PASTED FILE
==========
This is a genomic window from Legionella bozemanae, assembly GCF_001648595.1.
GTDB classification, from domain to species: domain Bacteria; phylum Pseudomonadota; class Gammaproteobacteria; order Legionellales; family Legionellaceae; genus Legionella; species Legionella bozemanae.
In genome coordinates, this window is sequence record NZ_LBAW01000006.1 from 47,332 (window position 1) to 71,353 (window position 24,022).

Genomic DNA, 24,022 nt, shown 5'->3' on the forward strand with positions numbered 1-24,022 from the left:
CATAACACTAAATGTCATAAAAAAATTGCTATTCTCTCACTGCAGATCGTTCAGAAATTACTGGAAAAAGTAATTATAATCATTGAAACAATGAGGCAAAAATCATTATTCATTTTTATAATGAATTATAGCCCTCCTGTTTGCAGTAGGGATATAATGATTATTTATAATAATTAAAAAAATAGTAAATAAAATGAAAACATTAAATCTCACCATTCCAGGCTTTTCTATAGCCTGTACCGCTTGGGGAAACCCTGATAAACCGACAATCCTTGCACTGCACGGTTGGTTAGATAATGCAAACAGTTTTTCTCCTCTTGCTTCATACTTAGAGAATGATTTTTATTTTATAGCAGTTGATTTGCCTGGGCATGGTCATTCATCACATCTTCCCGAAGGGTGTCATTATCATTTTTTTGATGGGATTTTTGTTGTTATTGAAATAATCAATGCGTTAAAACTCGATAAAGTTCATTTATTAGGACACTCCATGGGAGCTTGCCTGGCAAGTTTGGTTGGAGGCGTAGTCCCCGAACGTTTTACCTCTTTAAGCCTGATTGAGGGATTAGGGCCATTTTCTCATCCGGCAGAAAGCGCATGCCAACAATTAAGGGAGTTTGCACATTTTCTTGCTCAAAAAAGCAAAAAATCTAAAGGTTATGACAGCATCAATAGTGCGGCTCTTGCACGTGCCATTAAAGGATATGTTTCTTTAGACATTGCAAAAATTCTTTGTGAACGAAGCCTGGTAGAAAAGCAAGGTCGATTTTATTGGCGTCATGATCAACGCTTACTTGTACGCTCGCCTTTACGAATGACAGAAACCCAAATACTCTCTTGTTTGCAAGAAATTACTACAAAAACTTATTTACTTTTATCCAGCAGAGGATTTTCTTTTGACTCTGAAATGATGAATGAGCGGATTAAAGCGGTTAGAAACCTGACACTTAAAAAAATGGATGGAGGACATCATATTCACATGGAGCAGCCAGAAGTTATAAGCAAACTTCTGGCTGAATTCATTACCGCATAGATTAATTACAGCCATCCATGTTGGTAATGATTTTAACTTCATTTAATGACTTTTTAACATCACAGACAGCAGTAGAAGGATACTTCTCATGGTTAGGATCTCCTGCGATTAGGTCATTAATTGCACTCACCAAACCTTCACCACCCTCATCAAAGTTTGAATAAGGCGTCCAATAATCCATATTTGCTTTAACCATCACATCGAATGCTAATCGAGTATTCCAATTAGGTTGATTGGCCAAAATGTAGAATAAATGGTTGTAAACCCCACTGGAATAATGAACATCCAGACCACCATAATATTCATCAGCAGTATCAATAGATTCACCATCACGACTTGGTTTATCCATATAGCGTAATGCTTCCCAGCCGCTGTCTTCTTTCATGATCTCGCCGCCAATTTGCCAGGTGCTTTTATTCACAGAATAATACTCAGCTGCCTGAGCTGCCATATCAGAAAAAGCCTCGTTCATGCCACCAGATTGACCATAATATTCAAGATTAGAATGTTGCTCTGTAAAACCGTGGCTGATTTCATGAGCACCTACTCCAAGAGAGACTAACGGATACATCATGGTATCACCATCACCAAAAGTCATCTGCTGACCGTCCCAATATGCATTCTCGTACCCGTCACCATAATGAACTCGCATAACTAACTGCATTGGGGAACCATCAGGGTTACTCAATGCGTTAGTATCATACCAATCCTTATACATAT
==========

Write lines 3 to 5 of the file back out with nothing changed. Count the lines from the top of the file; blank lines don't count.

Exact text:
In genome coordinates, this window is sequence record NZ_LBAW01000006.1 from 47,332 (window position 1) to 71,353 (window position 24,022).

Genomic DNA, 24,022 nt, shown 5'->3' on the forward strand with positions numbered 1-24,022 from the left:
CATAACACTAAATGTCATAAAAAAATTGCTATTCTCTCACTGCAGATCGTTCAGAAATTACTGGAAAAAGTAATTATAATCATTGAAACAATGAGGCAAAAATCATTATTCATTTTTATAATGAATTATAGCCCTCCTGTTTGCAGTAGGGATATAATGATTATTTATAATAATTAAAAAAATAGTAAATAAAATGAAAACATTAAATCTCACCATTCCAGGCTTTTCTATAGCCTGTACCGCTTGGGGAAACCCTGATAAACCGACAATCCTTGCACTGCACGGTTGGTTAGATAATGCAAACAGTTTTTCTCCTCTTGCTTCATACTTAGAGAATGATTTTTATTTTATAGCAGTTGATTTGCCTGGGCATGGTCATTCATCACATCTTCCCGAAGGGTGTCATTATCATTTTTTTGATGGGATTTTTGTTGTTATTGAAATAATCAATGCGTTAAAACTCGATAAAGTTCATTTATTAGGACACTCCATGGGAGCTTGCCTGGCAAGTTTGGTTGGAGGCGTAGTCCCCGAACGTTTTACCTCTTTAAGCCTGATTGAGGGATTAGGGCCATTTTCTCATCCGGCAGAAAGCGCATGCCAACAATTAAGGGAGTTTGCACATTTTCTTGCTCAAAAAAGCAAAAAATCTAAAGGTTATGACAGCATCAATAGTGCGGCTCTTGCACGTGCCATTAAAGGATATGTTTCTTTAGACATTGCAAAAATTCTTTGTGAACGAAGCCTGGTAGAAAAGCAAGGTCGATTTTATTGGCGTCATGATCAACGCTTACTTGTACGCTCGCCTTTACGAATGACAGAAACCCAAATACTCTCTTGTTTGCAAGAAATTACTACAAAAACTTATTTACTTTTATCCAGCAGAGGATTTTCTTTTGACTCTGAAATGATGAATGAGCGGATTAAAGCGGTTAGAAACCTGACACTTAAAAAAATGGATGGAGGACATCATATTCACATGGAGCAGCCAGAAGTTATAAGCAAACTTCTGGCTGAATTCATTACCGCATAGATTAATTACAGCCATCCATGTTGGTAATGATTTTAACTTCATTTAATGACTTTTTAACATCACAGACAGCAGTAGAAGGATACTTCTCATGGTTAGGATCTCCTGCGATTAGGTCATTAATTGCACTCACCAAACCTTCACCACCCTCATCAAAGTTTGAATAAGGCGTCCAATAATCCATATTTGCTTTAACCATCACATCGAATGCTAATCGAGTATTCCAATTAGGTTGATTGGCCAAAATGTAGAATAAATGGTTGTAAACCCCACTGGAATAATGAACATCCAGACCACCATAATATTCATCAGCAGTATCAATAGATTCACCATCACGACTTGGTTTATCCATATAGCGTAATGCTTCCCAGCCGCTGTCTTCTTTCATGATCTCGCCGCCAATTTGCCAGGTGCTTTTATTCACAGAATAATACTCAGCTGCCTGAGCTGCCATATCAGAAAAAGCCTCGTTCATGCCACCAGATTGACCATAATATTCAAGATTAGAATGTTGCTCTGTAAAACCGTGGCTGATTTCATGAGCACCTACTCCAAGAGAGACTAACGGATACATCATGGTATCACCATCACCAAAAGTCATCTGCTGACCGTCCCAATATGCATTCTCGTACCCGTCACCATAATGAACTCGCATAACTAACTGCATTGGGGAACCATCAGGGTTACTCAATGCGTTAGTATCATACCAATCCTTATACATAT